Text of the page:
Countdown: five days…
He will celebrate a mass at Turany International Airport.
And according to the Brnensky denik daily he will have a luxurious port-a-potty at his disposal. Actually, there will be two: one for the pope and one for the Czech president and his wife.
This, I think, is probably one of the most ridiculous things associated with this visit. Honestly, why does the pope need a luxurious latrine? Sure, why not? may be the answer. But… the luxurious port-a-potty is a “perfect” symbol of what is terribly wrong with churches.
I am not an expert in religion, but I am pretty sure that Jesus was not very comfortable during the Sermon on the Mount. And the people who are going to attend the mass in Brno are not going to be comfortable, either. They are going to arrive from all over the world, even from the USA or Chile. They will sleep in tents, they will stand there in mud and rain (IF it rains) and they will do anything “just to see and listen to him” — a man who will have as much luxury as possible to enjoy the mission. Why doesn’t he use a regular construction-site latrine, just like the ordinary people? It is a symbol and the church “likes” symbols (truckload of sarcasm behind these quotation marks).
There are missionaries who leave their NYC apartments to live in a rain forest. There are (Mormon) missionaries who go on to live in a totally foreign country for two years, where they often have to redefine the term “civilisation”. You would think the church gives them four-star hotel suites. Hell no.
But the pope will have all the comfort there is during you-know-what.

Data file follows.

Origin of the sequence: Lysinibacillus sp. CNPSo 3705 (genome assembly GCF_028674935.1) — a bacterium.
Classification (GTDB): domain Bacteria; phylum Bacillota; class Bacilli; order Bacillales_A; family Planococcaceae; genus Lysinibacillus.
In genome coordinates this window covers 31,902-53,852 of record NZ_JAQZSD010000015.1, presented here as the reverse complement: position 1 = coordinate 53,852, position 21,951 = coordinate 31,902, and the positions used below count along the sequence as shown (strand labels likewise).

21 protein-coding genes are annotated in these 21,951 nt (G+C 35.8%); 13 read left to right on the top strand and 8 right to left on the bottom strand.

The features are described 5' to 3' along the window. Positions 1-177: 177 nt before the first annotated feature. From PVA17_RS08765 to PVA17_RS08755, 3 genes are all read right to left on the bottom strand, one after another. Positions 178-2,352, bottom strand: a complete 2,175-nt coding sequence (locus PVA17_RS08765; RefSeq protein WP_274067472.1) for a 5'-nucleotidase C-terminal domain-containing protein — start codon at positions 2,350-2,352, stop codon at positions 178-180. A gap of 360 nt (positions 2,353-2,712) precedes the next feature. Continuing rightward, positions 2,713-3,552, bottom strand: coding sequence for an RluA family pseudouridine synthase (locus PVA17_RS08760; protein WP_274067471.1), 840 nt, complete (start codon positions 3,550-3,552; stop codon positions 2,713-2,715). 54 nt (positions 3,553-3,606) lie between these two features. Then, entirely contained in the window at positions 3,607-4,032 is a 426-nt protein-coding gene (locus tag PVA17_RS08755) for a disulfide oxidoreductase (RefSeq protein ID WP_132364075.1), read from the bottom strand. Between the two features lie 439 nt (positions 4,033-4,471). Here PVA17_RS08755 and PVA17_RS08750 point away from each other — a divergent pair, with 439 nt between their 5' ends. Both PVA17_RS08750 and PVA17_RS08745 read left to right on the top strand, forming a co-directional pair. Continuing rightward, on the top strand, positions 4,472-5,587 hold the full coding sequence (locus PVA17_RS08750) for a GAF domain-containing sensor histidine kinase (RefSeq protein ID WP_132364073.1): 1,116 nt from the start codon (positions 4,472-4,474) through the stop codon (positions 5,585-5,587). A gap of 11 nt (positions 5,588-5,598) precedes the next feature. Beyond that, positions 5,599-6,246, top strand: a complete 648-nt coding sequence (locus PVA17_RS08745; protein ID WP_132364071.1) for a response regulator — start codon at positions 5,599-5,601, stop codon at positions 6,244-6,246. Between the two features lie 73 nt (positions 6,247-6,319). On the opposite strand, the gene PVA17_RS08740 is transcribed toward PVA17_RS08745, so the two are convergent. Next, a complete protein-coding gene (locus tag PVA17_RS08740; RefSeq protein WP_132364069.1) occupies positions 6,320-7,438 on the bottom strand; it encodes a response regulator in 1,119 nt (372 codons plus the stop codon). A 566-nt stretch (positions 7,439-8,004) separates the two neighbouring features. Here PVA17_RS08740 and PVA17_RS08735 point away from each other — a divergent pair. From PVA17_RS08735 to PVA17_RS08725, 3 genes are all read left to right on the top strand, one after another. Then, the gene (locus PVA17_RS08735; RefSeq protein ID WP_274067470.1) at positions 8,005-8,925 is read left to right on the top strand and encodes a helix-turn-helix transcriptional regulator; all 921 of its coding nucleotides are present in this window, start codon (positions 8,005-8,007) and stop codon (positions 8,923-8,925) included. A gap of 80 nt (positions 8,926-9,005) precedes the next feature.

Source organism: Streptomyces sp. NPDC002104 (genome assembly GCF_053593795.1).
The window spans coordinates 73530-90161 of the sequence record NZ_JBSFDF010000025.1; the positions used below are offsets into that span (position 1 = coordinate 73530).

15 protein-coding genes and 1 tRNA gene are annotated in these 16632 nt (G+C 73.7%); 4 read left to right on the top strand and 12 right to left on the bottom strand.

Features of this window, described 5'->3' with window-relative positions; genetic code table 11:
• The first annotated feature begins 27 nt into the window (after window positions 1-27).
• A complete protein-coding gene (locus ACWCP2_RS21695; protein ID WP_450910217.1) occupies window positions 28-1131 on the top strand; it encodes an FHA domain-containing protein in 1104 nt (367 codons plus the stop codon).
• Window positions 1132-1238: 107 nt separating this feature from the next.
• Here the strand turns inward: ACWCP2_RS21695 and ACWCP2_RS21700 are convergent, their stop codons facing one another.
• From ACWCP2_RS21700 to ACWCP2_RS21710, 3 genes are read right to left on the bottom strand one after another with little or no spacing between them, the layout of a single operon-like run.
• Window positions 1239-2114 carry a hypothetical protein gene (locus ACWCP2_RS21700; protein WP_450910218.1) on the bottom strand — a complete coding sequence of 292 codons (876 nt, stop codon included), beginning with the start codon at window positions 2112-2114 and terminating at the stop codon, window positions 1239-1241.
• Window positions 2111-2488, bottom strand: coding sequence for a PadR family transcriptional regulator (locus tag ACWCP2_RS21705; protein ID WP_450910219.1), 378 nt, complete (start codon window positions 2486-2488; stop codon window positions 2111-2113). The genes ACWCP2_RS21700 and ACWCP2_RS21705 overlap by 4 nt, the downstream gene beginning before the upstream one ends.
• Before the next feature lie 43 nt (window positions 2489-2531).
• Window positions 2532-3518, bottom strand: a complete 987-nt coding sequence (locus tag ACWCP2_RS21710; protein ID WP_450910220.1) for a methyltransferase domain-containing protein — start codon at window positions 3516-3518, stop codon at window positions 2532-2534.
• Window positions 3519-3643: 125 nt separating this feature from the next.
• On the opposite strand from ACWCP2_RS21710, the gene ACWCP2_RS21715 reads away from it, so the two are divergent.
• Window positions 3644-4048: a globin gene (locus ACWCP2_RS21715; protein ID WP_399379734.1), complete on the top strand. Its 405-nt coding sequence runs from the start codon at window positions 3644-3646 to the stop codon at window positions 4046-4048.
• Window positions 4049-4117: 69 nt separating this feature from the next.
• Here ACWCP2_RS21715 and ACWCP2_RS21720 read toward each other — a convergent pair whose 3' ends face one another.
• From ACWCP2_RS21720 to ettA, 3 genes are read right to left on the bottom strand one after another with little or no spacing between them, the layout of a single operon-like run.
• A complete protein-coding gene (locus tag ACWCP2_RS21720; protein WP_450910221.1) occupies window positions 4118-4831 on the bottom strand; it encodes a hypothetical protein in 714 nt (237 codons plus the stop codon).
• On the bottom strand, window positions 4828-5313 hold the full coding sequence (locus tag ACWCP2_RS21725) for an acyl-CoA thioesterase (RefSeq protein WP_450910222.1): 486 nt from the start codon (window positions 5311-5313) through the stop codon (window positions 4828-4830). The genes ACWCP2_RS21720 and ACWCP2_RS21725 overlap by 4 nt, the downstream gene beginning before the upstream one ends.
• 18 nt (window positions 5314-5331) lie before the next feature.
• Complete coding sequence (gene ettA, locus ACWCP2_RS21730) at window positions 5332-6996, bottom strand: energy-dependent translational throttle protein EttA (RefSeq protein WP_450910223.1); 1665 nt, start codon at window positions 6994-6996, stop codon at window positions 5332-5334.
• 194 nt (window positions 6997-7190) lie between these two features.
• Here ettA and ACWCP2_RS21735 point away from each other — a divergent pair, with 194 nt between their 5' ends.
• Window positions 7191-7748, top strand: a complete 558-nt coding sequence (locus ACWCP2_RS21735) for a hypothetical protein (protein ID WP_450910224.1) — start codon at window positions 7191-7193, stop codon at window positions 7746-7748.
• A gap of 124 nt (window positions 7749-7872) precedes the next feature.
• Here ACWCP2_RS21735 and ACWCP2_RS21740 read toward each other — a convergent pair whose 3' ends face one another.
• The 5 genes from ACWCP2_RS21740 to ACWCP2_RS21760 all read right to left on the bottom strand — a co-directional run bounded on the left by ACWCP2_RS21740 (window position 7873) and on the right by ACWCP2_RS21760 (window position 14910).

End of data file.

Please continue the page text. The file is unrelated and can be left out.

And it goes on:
The Catholic church has its reasons for having the pope visit this country, which is arguably the least religious country in Europe: a while ago the pope said that “the people of the Czech Republic need to find new reasons for faith”.
Wrooooooooong!!! The fewer reasons for faith people have, the better. Less religious society is a sign of a healthy society. When people “turn to newlyfound faith”, it means there is usually no hope (as they see it), or it may mean they have given up trying and they think that “something will happen”.
Which brings us back to the luxurious port-a-potty. Before 1918, i.e. during the times of the Austro-Hungarian monarchy we were a part of, there was a saying: I am going to a place where even the Emperor is alone: the point of this saying was to say that the ordinary poor people had at least something in common with the wealthy and the noble: taking a leak at their outhouse was pretty much the same.
And contemporary Czechs are highly allergic to people who do not seem to be practicing what they preach. They know the Christian Democrats (KDU-CSL, a Czech political party) rarely behave in compliance with the generally accepted Christian values and they know that “Joseph Ratzinger” was a member of the Hitler Youth (they do not know that it was mandatory, though).
And so, the luxurious latrine was REALLY a stupid idea, in terms of symbols and the message the church wants to send…